The point here is that these types of potentially incendiary interactions between average citizens and officers of the law will only increase as our economies continue their rapid deterioration, crime rates rise and popular resistance movements grow in influence. People like Captain Black, Thanatos and others who have built a working relationship with local law enforcement, but also heavily sympathize with the disenfranchised masses, will be invaluable in maintaining some degree of constructive dialogue within their restive communities.

Captain Black explains his personal view of the intersections between OWS and RLSH on his blog:

OCCUPY WALL ST’S LESSON TO RLSH

 

“Real life superhero (RLSH) activists should study the Occupy wall Street movement.

 

I write this as a member of both dynamic communities. Where RLSH illustrate what individuals can do the re-invigorate civic duty, Occupy Wall Street jumpstarted new life into mass demonstrations.

 

Occupy Wall Street shows us a model of viral recruitment that has changed current political dialogue about vital social issues.

 

The RLSH movement is great a producing lone rangers and small groups but I’ve always hoped we could evolve one day into mass production.

 

A RLSH-version of Occupy Wall Street (minus vigilantism and rioting of course) could do in days what it’s taken years to produce: thousands of superhero-themed activists.

 

The day we decide to “Occupy Heroism” on Occupy Wall Street’s grand scale is when we can finally impact public policy on vital social issues like crime prevention and homelessness.

 

Sounds good to me.”

The real life superheroes may still be very idealistic when it comes to what they can accomplish at large scales, but not a whole lot more than OWS protesters. As I wrote in Occupy Movements of Mutual Knowledge, the real value behind these movements is their ability to draw in diverse sets of people and make them all aware of their mutual struggle under a common theme, i.e. promoting justice, equality, transparency and accountability. It is undeniable that there is a certain self-perpetuating momentum behind such a dynamic.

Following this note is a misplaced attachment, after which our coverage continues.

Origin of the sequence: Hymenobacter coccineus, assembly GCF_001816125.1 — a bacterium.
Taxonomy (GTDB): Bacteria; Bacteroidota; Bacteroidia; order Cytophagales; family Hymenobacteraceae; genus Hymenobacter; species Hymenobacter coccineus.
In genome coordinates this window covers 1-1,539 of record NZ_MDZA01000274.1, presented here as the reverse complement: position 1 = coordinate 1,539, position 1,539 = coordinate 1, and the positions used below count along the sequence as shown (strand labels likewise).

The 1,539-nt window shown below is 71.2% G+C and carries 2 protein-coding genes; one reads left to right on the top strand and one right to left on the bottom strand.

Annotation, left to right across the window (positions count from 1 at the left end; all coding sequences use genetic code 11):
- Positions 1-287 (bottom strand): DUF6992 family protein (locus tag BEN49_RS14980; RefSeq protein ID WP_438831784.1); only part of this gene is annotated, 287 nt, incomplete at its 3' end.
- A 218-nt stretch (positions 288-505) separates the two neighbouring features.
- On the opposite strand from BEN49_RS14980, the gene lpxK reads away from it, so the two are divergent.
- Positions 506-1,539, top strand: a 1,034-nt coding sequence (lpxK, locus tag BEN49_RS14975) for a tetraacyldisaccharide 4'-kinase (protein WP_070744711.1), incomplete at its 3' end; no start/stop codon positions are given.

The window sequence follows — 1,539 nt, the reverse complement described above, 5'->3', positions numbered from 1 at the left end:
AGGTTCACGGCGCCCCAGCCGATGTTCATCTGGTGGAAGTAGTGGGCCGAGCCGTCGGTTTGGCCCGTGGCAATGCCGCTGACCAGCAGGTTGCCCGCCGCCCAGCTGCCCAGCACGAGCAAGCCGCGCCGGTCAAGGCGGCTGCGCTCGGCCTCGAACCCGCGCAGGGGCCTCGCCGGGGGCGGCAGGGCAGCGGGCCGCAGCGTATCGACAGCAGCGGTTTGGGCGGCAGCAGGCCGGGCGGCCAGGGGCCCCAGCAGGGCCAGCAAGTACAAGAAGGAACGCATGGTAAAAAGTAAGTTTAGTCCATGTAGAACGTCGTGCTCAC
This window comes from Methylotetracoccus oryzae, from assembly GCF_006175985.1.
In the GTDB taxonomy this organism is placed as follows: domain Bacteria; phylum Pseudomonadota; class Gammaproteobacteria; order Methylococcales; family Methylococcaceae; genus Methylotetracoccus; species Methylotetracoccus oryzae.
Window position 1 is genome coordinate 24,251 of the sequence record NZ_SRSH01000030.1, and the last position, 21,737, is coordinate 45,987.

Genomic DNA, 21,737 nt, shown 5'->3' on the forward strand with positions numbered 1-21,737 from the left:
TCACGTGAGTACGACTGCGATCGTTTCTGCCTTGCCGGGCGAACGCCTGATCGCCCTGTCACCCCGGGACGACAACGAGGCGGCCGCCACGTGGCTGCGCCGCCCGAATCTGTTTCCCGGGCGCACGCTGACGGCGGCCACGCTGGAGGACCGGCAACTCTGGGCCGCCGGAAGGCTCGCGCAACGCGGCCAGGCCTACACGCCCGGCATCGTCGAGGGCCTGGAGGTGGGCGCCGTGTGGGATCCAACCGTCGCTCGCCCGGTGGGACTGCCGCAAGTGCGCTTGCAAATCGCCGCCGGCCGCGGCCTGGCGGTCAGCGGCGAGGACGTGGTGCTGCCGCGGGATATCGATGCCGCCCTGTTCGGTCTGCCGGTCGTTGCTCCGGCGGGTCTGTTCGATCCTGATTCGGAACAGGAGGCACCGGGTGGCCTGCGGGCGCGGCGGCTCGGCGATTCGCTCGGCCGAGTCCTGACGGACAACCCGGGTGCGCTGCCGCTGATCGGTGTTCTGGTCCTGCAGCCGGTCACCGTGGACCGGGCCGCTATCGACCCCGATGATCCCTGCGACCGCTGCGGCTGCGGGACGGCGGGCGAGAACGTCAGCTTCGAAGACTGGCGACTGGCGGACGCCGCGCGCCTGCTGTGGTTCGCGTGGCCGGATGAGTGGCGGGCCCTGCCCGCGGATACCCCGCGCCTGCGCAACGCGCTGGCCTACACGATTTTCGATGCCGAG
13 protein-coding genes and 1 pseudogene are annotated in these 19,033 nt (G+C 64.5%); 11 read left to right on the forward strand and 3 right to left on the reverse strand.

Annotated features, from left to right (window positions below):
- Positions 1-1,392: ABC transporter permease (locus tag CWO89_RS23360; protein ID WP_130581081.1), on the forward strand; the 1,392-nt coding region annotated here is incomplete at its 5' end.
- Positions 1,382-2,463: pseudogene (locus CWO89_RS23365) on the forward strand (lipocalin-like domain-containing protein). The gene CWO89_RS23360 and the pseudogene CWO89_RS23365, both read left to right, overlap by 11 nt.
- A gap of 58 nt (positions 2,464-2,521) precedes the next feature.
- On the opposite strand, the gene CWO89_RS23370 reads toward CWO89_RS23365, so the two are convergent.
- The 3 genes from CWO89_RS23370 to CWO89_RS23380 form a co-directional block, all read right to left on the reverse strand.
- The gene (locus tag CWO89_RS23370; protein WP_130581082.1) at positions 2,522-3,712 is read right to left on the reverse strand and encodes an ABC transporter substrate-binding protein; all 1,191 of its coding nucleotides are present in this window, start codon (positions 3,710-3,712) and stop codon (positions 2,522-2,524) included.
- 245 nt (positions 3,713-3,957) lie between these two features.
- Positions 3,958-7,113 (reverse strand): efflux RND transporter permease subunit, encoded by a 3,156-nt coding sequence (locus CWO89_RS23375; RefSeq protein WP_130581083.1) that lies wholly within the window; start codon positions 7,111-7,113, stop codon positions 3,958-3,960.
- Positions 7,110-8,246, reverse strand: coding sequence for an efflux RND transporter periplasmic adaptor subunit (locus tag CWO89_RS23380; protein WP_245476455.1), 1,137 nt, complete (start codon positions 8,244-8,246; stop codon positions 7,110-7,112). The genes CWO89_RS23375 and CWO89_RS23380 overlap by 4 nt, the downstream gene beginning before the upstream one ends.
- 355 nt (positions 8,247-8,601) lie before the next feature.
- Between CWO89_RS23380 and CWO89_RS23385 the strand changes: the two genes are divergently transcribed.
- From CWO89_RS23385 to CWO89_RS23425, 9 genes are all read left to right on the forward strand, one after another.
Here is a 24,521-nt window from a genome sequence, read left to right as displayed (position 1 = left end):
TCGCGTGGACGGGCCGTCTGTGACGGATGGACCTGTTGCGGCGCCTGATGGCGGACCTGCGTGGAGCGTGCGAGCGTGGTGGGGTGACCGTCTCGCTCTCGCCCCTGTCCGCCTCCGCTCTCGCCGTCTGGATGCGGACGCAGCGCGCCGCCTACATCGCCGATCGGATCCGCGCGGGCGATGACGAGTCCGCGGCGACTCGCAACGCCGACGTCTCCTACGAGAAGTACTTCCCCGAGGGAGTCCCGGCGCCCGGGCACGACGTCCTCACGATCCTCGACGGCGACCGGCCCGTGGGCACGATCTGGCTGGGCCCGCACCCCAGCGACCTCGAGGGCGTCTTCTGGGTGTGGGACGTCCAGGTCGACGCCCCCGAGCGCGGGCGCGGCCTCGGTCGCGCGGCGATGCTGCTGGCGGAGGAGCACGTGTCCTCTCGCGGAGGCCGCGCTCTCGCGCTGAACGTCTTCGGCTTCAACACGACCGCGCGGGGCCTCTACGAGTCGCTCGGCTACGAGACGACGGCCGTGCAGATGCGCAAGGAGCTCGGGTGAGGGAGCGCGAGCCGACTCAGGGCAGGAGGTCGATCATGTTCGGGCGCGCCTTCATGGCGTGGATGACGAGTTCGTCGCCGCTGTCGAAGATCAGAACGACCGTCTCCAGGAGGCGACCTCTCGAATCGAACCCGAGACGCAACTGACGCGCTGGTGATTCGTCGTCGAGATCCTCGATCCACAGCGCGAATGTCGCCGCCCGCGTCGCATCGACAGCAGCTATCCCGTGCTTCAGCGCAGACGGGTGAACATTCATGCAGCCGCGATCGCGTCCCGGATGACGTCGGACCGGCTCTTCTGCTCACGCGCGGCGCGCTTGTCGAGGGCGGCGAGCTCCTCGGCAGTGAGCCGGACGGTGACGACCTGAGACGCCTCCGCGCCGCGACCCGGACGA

I fully expect to see a tighter connection between overlapping groups such as RLSH and OWS within various communities/cities in the future, and, although they have significant differences, there is a lot of mutual knowledge and advantage they can gain from one another. It is time for us all to become “real life superheroes”, in whichever costume suits us, and learn to parody modern society’s self-destructive drive, as Thanatos did. It is a powerful drive, indeed, but one that cannot unilaterally determine where humanity is headed without our collective ignorance and passive cooperation.

Home Forums Meet Thanatos: Real Life Superhero

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  • #8560

    ashvin
    Participant

    New Orleans circa 1937. “Courtyard at 1133-1135 Chartres Street.” Young and old, hangin’ with the laundry. The head count here is three, the foot coun
    [See the full post at: Meet Thanatos: Real Life Superhero]

    #2649

    Glennda
    Participant

    I applaude the activism of these Superhero/ines. Anything we can do to bring together people in the awareness of this broken system is to be applauded.

    However, I have a little voice that asks me a question. Wouldn’t a fishing line be a better gift than a fish?

    Course, the next question is: what form can that fishing line take?

    A individual vegetable garden? No? How about a community one? Or a community enterprise, an employee owned business? Could local governments take some local taxes and open a business to be run by its employees?

    #2652

    Anonymous

    Gravity is a recursive algorithm except for Chuck Norris.